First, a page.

An unexpected molecule helps mice walk again

February 23, 2021

Written by: Claudia Lopez-Lloreda

As amazing and complex as our brain cells are, they have one serious downfall: they lack the capacity to regenerate when damaged. When the axons, the long connections between neurons, of the central nervous system are severed in mammals, such as in a spinal cord injury, they fail to grow back and reconnect. This in turn can lead to movement problems and even long-term paralysis. Scientists have long sought to enhance their regenerative capacities to recover movement. 

To try to help damaged neurons regenerate, most scientists have studied molecules that they would expect to improve regenerative capabilities, such as growth molecules. However, new research points to other unexpected molecules from the immune system that could help. 

The capacity for neurons to regenerate is hindered by several different factors. First, when connections are severed, cells called astrocytes surround the area, forming what is called a glial scar, which blocks connections from reforming1. In addition to the astrocytes occupying the lesion, they also produce molecules called proteoglycans that inhibit growth of the axons. Proteoglycans and other inhibitory molecules flood the lesion, providing cues to stop the axons from growing. This forms a physical and chemical barrier that prevents neuronal connections from being able to reconnect. 

Second, neurons lack the molecular machinery necessary to regenerate their axons. This machinery is crucial for neurons in the developing brain and spinal cord to grow, but as they mature, neurons lose this ability.  

Efforts to improve regeneration either try to block the inhibitory factors that surround the lesion or improve the intrinsic capacity of neurons to be able to regenerate their connections. For example, studies have tried getting rid of pathways known to inhibit regeneration, such as a molecule called PTEN2. Other studies have tried adding in growth factors that might help regeneration. However, these have failed to recover motor function, meaning that although neurons reconnect, this does not translate into improved movement after the injury2

Many of these have been unfruitful, and there are currently no treatments for spinal cord injury, illustrating the need for exploring new avenues to induce regeneration. This is where cytokines come in. Cytokines are molecules released by cells of the immune system that control different aspects of the immune response. Previous studies have found that certain cytokines can induce regenerative capacities of axons3. But the downside is that neurons lack or have a very low amount of the receptors necessary to be able to sense and respond to these cytokines.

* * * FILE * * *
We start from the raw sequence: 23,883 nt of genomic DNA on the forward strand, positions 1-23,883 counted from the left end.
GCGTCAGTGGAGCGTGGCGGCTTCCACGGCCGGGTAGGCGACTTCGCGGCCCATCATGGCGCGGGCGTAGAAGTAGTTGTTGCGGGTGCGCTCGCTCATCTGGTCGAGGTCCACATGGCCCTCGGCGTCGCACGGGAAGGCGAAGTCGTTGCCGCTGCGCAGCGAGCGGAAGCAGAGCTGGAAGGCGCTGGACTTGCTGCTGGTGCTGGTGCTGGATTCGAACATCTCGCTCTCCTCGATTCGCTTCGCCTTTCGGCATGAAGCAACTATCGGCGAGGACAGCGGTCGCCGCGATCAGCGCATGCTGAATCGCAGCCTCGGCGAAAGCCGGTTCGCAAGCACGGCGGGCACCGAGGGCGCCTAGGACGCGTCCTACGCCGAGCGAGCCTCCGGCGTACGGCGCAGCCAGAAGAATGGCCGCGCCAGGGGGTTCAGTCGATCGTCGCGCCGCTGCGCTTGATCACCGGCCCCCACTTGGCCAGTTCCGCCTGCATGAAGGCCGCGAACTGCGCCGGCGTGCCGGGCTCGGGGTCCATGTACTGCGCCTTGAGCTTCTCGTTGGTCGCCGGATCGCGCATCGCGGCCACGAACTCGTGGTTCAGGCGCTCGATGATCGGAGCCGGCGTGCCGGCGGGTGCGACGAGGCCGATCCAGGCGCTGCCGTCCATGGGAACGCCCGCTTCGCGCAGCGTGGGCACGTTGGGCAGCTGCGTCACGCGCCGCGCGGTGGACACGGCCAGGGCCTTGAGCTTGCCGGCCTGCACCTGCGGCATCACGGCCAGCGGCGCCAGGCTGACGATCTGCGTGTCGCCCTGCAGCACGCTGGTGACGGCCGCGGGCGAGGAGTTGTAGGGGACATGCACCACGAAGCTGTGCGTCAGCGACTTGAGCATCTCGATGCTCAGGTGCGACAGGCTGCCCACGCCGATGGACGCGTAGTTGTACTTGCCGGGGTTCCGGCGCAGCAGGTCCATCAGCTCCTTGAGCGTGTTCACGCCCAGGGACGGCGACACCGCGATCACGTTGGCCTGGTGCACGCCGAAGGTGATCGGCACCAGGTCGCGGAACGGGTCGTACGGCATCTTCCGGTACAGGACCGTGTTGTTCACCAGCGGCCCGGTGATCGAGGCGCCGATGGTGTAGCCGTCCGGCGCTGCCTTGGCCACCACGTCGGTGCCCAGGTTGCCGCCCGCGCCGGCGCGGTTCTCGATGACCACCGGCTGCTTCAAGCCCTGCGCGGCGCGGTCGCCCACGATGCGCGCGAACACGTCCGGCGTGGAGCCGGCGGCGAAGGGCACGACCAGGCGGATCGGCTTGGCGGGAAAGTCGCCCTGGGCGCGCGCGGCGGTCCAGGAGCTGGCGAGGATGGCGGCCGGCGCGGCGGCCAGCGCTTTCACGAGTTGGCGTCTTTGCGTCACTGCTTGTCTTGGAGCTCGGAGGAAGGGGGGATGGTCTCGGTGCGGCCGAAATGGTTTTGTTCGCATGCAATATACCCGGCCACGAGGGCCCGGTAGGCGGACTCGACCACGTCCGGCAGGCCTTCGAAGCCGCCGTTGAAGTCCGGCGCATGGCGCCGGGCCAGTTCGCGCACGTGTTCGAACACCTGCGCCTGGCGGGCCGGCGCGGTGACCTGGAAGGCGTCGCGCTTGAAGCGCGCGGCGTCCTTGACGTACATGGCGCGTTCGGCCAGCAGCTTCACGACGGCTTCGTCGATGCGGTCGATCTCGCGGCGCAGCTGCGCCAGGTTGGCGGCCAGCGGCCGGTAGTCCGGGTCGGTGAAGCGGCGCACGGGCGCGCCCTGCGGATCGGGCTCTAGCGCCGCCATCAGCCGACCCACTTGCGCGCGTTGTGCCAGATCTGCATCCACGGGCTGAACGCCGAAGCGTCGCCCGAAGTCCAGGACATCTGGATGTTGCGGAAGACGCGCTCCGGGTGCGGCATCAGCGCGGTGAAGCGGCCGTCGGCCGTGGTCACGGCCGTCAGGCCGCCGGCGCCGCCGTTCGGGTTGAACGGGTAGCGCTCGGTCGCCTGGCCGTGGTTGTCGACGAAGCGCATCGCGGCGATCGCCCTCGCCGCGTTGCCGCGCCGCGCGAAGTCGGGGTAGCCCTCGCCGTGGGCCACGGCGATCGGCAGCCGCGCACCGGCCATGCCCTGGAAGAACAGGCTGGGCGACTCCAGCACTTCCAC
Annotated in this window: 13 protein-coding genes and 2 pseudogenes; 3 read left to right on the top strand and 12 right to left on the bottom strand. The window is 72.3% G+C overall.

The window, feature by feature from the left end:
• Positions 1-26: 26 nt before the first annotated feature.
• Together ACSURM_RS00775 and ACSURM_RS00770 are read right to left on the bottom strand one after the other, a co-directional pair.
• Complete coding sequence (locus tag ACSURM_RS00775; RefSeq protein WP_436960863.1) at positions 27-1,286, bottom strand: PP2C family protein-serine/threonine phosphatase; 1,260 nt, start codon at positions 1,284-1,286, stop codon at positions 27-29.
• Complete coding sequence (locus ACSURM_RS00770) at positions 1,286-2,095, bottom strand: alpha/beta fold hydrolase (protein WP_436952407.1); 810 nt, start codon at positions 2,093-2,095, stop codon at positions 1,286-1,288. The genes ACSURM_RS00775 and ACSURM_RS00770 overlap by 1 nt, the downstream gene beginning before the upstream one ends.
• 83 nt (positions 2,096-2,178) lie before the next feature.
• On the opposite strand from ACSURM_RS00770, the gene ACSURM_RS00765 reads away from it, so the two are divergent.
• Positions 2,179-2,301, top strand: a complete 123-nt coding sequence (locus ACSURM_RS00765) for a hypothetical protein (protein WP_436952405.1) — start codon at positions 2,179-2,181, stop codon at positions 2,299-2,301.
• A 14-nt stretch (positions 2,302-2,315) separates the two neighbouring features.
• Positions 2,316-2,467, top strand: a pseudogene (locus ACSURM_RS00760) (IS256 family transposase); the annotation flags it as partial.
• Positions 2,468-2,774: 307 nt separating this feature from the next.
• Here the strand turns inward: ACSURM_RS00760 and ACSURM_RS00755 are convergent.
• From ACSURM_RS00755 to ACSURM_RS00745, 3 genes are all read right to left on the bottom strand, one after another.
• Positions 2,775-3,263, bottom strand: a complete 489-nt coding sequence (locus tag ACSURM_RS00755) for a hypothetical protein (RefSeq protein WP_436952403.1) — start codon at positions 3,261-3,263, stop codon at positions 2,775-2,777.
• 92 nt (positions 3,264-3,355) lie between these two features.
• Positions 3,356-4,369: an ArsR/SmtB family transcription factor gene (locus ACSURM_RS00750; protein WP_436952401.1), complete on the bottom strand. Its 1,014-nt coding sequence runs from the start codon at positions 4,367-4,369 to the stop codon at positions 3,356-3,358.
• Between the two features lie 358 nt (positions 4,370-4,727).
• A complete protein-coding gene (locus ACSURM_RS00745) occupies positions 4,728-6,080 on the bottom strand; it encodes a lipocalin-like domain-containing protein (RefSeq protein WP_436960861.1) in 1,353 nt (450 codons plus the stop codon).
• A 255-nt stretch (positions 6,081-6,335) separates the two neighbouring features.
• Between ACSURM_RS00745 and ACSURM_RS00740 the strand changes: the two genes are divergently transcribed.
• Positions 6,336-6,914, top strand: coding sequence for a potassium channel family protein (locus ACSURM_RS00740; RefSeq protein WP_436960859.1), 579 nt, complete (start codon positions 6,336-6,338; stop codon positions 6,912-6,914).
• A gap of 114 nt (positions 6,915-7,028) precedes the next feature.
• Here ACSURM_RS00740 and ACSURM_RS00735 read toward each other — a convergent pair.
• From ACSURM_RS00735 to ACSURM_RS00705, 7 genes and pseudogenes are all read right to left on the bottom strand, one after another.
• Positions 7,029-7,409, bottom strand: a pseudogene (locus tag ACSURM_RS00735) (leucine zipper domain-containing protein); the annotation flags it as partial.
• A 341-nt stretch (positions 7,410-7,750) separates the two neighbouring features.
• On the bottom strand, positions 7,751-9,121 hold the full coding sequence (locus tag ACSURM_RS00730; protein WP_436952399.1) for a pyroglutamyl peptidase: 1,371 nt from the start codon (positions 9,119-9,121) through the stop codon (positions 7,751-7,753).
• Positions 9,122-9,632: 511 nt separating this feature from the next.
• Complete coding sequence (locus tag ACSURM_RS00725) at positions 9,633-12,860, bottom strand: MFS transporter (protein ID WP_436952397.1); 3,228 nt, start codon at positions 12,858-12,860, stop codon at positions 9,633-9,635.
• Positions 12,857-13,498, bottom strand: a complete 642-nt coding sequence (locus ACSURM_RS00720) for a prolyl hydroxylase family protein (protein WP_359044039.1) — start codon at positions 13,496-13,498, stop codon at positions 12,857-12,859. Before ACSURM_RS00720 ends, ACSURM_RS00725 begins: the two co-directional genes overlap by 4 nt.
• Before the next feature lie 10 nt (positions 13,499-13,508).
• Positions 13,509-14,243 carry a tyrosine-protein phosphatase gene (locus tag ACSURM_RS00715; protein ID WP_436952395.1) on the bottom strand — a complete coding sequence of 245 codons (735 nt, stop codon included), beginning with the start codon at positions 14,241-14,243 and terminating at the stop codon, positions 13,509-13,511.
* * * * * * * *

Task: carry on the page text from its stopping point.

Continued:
To overcome this, researchers at Ruhr University of Bochum decided to introduce a hyperactive from of a cytokine, called interleukin-6 (IL-6). This means that they designed this version of the cytokine to be able to bind to a receptor expressed in most neurons so it could then activate it. Sort of like a cytokine on steroids. 

In the new study published in Nature Communications, they wanted to see if this particular super cytokine could help axons regenerate after a spinal cord injury and improve functional recovery. They introduced the hyperactivated form of IL-6 after a spinal cord crush, which leads to deficits in motor function. After the injury, the mice are left to recover and researchers then examine if they have motor improvement and how well the axons reconnected, if at all. 

Researchers found that 6 weeks after a spinal cord injury, mice that had been injected with the hyper IL-6 were able to regenerate their connections while control animals did not. The treatment resulted in robust regeneration of the axons beyond the crush site. 

This in turn rescued the loss of motor function, allowing injured mice to walk again and engage in coordinated movement. Specifically, they found that the recovery seen was dependent on the regeneration of a specific set of axons, called the raphespinal tract (RpST). These connections originate from an area in the brain called the brainstem, whereas the hyper-IL-6 was injected into another area called the sensorimotor cortex. Interestingly, they found that IL-6 was being released from the axons that originate at the sensorimotor cortex into the connections with the raphespinal tract axons. 

Although this was just done in rodents, it reveals an important mechanism that is critical in inducing regeneration. It also paves the way to explore these immune molecules as potential therapeutic treatment for spinal cord injury in humans. 


Cover image. Zebrafish spinal cord regenerating after injury. Glial cells (red) cross the gap between the severed ends followed by neuronal cells (green). Cell nuclei are stained blue and purple. Credit: Mayssa Mokalled and Kenneth Poss, Duke University, Durham, NC. From Flickr.


  1. Silver, J., & Miller, J. H. (2004). Regeneration beyond the glial scar. Nature Reviews Neuroscience5(2), 146–156. 
  2. Geoffroy, C. G., Lorenzana, A. O., Kwan, J. P., Lin, K., Ghassemi, O., Ma, A., … Zheng, B. (2015). Effects of PTEN and Nogo Codeletion on Corticospinal Axon Sprouting and Regeneration in Mice. Journal of Neuroscience35(16), 6413–6428.
  3. Leibinger, M., Muller, A., Andreadaki, A., Hauk, T. G., Kirsch, M., & Fischer, D. (2009). Neuroprotective and Axon Growth-Promoting Effects following Inflammatory Stimulation on Mature Retinal Ganglion Cells in Mice Depend on Ciliary Neurotrophic Factor and Leukemia Inhibitory Factor. Journal of Neuroscience29(45), 14334–14341.  
  4. Leibinger, M., Zeitler, C., Gobrecht, P., Andreadaki, A., Gisselmann, G., & Fischer, D. (2021). Transneuronal delivery of hyper-interleukin-6 enables functional recovery after severe spinal cord injury in mice. Nature Communications12(1). 

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